Will Martz use Greg Olsen as a weapon?

Before the Bears made headlines on the first weekend of free agency with some big moves — headlined by Julius Peppers — there was talk about the possibility of trading TE Greg Olsen.

I had a hard time believing it since Martz is the type of coach who will adapt to his personnel to run his offense. The Bears do have depth at the wide receiver position right now, but is any of it proven — to the point that they can command safety help on every snap?

Not really, and that’s why the idea of moving Olsen never seemed to make sense from a football or offensive standpoint in Chicago. The Bears need his production, and it will be entertaining to watch Martz use him in a way Chicago fans haven’t seen before.

Sunday, in a story by Bob LeGere of the Daily Herald, Martz talked about using Olsen, saying, “When you can get a defense with normal personnel, and then move (Olsen) like you would a receiver in the slot and get him matched up on linebackers and safeties, it's going to be a mismatch. Then, with his ability to stand in there and slug it out, he's a complete player at that position, which is multi-dimensional.”

When Martz talks about normal personnel, he’s discussing how defenses will have to attack the Bears when they have their Pro (2 WR, 1 TE, 2 RB) or Ace personnel (2 WR, 2 TE, 1 RB) on the field. In response, defenses keep their base package on the field. But this is how Martz is different, and why his system should yield production in 2010.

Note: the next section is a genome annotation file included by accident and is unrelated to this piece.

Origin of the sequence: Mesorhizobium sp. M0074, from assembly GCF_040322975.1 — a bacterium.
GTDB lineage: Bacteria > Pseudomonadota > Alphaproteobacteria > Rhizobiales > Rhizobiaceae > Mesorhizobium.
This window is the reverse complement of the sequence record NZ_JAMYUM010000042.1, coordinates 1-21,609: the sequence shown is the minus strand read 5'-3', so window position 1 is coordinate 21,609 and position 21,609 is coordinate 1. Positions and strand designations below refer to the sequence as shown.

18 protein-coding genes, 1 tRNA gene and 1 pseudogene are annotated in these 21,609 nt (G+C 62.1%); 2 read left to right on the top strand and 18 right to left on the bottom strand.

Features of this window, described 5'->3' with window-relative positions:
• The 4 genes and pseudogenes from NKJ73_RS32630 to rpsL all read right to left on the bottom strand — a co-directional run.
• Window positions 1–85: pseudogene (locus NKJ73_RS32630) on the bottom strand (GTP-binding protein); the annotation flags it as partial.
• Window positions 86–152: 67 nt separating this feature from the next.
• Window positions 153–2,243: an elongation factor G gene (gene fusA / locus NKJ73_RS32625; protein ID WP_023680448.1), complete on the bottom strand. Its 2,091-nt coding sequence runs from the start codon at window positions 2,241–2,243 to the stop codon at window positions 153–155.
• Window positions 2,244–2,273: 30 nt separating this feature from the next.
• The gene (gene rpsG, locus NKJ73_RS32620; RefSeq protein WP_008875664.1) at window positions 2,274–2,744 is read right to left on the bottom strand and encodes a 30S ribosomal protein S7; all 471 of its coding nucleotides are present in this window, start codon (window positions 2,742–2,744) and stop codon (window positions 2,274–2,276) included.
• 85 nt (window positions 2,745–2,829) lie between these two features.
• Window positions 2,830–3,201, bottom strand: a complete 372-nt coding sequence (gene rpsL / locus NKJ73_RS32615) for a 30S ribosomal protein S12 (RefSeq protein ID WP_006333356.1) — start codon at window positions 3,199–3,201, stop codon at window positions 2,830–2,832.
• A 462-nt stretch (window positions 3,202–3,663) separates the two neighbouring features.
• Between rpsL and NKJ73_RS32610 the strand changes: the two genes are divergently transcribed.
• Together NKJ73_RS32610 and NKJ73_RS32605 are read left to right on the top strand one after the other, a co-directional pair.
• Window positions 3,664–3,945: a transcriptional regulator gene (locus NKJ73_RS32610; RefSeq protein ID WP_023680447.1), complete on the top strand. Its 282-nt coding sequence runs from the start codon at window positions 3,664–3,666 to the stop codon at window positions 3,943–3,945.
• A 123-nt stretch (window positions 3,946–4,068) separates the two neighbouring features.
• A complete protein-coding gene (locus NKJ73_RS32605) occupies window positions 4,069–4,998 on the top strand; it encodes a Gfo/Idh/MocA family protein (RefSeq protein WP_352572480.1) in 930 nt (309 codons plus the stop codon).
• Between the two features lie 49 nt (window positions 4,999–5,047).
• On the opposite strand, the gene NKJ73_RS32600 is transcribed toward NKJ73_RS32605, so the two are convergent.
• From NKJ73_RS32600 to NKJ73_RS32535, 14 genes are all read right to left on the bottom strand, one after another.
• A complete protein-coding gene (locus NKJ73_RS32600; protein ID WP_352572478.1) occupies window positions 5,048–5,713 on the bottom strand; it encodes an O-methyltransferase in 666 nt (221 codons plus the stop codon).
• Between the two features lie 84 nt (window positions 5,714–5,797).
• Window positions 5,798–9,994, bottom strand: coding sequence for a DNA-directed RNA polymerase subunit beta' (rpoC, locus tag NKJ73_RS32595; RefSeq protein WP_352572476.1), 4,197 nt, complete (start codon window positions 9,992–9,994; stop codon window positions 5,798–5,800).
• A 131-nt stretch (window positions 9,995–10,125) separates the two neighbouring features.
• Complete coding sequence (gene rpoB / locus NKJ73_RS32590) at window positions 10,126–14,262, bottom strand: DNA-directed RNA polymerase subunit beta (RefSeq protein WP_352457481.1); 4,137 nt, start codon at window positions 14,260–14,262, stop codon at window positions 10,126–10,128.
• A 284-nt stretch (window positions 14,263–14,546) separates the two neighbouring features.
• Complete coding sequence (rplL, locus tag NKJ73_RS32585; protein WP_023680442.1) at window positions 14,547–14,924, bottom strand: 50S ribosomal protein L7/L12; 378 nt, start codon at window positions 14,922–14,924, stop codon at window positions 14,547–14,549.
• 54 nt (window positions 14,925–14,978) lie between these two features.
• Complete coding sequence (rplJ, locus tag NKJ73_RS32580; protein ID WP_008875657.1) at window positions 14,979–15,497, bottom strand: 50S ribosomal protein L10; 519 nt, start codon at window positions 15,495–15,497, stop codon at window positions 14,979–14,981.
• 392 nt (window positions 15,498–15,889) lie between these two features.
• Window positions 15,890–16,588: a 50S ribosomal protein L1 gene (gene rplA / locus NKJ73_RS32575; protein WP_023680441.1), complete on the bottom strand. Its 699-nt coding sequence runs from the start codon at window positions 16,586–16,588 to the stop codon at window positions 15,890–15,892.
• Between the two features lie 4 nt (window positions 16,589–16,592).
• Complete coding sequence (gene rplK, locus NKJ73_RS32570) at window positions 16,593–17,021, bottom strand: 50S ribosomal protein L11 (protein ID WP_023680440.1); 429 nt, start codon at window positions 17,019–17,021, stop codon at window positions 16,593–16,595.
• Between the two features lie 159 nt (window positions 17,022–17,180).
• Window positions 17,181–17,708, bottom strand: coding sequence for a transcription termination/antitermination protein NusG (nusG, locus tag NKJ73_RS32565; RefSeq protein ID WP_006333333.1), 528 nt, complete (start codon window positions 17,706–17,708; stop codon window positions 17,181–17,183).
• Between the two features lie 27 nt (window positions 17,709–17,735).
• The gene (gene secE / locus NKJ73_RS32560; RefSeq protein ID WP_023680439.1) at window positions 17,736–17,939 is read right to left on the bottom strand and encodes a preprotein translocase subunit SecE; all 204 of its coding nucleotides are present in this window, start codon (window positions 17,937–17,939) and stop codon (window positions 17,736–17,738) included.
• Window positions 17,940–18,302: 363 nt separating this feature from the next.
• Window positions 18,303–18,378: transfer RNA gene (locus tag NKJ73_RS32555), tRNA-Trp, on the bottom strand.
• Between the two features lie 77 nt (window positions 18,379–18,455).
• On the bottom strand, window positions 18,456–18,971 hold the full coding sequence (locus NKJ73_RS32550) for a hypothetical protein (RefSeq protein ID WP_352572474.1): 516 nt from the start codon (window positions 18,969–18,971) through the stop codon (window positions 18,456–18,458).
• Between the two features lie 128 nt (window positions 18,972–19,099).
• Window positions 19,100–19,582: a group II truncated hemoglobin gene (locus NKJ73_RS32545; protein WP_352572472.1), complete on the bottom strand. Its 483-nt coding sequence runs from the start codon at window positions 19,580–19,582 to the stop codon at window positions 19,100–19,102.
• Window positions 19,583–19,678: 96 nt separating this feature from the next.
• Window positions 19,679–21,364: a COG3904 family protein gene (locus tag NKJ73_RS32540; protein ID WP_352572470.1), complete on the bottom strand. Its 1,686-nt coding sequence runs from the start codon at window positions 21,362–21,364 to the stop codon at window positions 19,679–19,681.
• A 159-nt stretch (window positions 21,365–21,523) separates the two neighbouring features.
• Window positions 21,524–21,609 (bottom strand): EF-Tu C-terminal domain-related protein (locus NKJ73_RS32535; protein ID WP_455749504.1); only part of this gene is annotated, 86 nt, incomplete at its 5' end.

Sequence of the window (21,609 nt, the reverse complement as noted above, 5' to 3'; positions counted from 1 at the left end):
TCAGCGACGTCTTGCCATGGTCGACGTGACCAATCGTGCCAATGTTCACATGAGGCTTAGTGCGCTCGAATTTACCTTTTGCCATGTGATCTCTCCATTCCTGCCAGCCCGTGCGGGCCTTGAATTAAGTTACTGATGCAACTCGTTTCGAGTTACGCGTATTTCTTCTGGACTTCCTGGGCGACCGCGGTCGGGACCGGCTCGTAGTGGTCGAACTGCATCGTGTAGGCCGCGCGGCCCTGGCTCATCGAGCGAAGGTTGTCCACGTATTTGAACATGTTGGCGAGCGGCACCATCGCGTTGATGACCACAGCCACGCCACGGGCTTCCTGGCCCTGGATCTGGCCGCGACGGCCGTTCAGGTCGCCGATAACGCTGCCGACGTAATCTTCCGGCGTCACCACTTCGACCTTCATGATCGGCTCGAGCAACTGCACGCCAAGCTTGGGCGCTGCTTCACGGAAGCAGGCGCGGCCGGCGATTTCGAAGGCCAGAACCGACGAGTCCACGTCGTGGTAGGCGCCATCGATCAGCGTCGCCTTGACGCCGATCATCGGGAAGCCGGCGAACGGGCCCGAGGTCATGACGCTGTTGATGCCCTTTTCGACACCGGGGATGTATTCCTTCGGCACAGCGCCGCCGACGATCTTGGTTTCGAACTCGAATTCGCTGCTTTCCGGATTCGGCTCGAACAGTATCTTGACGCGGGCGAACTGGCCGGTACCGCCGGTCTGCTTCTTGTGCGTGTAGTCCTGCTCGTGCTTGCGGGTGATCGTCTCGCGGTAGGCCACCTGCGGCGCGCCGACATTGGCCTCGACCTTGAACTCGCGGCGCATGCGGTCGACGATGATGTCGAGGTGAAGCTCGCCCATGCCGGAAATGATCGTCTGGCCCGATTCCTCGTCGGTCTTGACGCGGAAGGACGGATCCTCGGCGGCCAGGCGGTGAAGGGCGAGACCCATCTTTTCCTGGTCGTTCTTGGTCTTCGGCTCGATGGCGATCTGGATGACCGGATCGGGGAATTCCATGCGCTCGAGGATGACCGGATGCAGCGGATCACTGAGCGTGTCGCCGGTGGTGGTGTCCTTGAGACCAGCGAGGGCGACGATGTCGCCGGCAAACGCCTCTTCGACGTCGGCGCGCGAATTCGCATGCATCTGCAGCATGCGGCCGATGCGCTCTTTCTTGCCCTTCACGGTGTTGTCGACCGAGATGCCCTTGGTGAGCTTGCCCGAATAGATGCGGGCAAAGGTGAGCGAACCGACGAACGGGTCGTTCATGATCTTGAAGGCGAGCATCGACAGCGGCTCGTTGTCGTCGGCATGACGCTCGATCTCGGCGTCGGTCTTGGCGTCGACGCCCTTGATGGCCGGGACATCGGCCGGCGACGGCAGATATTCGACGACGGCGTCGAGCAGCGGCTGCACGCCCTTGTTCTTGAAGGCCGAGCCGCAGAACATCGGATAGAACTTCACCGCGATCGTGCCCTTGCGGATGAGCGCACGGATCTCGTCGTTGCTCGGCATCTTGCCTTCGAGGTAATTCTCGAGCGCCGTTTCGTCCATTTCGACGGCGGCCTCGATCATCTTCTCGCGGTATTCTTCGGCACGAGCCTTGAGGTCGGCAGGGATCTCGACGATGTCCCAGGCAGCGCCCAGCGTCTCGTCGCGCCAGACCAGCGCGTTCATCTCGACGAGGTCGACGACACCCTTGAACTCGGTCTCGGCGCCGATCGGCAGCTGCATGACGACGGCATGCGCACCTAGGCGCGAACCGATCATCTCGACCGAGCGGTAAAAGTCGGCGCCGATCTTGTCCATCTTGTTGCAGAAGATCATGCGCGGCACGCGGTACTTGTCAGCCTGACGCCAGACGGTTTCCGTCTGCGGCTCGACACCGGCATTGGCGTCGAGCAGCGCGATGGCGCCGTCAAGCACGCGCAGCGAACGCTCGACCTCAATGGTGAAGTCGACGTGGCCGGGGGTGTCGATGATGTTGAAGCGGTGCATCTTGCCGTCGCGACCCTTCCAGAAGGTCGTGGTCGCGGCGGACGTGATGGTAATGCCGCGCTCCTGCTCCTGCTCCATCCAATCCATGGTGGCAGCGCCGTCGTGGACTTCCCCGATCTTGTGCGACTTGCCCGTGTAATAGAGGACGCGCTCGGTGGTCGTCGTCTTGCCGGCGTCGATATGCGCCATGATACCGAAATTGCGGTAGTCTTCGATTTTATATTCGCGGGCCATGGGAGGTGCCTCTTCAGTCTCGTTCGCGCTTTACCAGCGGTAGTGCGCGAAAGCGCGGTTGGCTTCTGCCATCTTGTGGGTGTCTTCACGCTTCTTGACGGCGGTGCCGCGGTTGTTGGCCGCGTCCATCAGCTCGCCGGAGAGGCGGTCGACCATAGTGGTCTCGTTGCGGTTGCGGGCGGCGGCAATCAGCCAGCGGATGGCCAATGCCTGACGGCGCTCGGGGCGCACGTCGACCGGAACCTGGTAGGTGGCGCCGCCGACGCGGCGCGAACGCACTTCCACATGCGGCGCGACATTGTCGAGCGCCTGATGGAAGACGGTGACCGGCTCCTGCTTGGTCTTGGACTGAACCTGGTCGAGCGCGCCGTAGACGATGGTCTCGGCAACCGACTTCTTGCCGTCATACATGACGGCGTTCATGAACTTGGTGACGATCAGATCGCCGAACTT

Olsen becomes a WR in these packages in the route tree because Martz will align him away from the formation, matched up most likely on a strong safety with a two-way go and open field to work with. In reality, the Bears become a team that uses 3 WR personnel in their base packages because Olsen has the ability to run routes and create separation when he draws a matchup like this.

Call it creativity or using your productive players in a way to exploit and take advantage of defensive personnel. Aligned in the slot as Martz said, or as an “X” receiver on the backside of the formation, the No. 3 receiver in a bunch look, or as the No.2 in stack sets. The key, however, is that this is all done in offensive personnel groupings that keep defensive sub packages (nickel, dime) off the field.

A luxury, really, as a play caller in this league.

The Bears can utilize Olsen is a way where he’s in position to succeed on the field in both the running game and when Martz gets to move him in the passing game. And that’s why you don’t trade a player like Olsen — he’s too valuable to the success and game plan of the offense in Chicago.

I think we’ll all be surprised to see what Martz can come up with to get Olsen the football.

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